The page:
The whole buying experience has now changed materially. If you see someone wearing something you like (social pressure) or see an advert for a yellow umbrella (as the social media company knows it's raining where you live, and your favourite colour is yellow), then you can buy these things with a click of a button within the social media app. There is no need to wait until the next trip to the shops or going to the ATM.

The ease at which our kids will be able to spend money materially increases the chances that they spend, and therefore reduces the chances of them becoming wealthy.

This is why we need to ensure kids form the habit of saving at least 10% of all the money they receive (the first rule of wealthy) - at least this means they are saving some money even if they do end up spending the rest due to social media.

FOUR: A scammer's playground

A lot of people give so much of their personal data away when using social media. This is great for scammers as they can use this data to locate those people who they know will be easy to scam. They can also use data shown on social media to access private information.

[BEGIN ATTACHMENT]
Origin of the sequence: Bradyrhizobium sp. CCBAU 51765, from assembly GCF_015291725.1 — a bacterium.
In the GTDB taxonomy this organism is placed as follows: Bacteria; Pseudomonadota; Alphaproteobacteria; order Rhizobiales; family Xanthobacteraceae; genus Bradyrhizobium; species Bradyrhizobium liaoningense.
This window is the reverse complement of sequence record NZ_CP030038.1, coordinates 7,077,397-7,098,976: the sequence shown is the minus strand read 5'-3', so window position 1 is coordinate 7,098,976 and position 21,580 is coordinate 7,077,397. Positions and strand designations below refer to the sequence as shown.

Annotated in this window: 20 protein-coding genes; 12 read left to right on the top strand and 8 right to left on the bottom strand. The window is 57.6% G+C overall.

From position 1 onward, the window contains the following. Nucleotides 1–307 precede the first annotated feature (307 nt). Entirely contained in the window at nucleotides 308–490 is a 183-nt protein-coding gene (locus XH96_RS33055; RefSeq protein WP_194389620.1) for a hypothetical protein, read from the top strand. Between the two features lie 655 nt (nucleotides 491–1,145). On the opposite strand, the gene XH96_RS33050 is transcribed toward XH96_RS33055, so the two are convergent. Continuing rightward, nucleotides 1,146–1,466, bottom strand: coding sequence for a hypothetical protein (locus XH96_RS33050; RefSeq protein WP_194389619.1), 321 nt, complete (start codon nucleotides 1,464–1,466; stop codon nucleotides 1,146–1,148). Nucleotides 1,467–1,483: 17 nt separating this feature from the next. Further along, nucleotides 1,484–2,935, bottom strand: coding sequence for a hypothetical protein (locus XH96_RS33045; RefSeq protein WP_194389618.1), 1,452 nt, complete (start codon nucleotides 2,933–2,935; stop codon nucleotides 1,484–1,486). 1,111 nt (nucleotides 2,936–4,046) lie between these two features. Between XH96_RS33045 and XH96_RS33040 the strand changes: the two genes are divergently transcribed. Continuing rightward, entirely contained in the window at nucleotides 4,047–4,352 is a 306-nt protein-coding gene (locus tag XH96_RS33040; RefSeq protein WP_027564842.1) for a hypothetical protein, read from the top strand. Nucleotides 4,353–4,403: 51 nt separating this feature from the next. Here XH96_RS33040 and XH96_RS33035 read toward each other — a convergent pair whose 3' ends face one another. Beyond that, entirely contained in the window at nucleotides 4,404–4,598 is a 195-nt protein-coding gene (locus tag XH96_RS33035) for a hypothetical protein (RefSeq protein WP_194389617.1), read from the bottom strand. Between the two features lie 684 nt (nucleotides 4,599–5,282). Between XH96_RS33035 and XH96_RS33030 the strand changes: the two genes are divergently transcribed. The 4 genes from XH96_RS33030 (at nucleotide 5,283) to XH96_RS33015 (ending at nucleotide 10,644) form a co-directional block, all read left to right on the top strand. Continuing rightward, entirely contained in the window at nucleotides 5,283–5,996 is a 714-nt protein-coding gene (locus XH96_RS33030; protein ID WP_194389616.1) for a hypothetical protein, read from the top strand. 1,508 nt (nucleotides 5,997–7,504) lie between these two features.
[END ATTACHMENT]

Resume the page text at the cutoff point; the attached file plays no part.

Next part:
Scammers are coming up with clever ways to entice people to give them more of their personal data. The classic example is when you see social media games (which are created by scammers) which say things like “Discover and share your unique Unicorn name. Simply enter your mother's maiden name (e.g. McBride) and your first pet’s name (e.g. Fluffy). It will then come up with a Unicorn name like Fluffy McBride”. Whilst this sounds like a bit of fun, you have given two really important pieces of personal information away, which the scammers can use to hack into your accounts.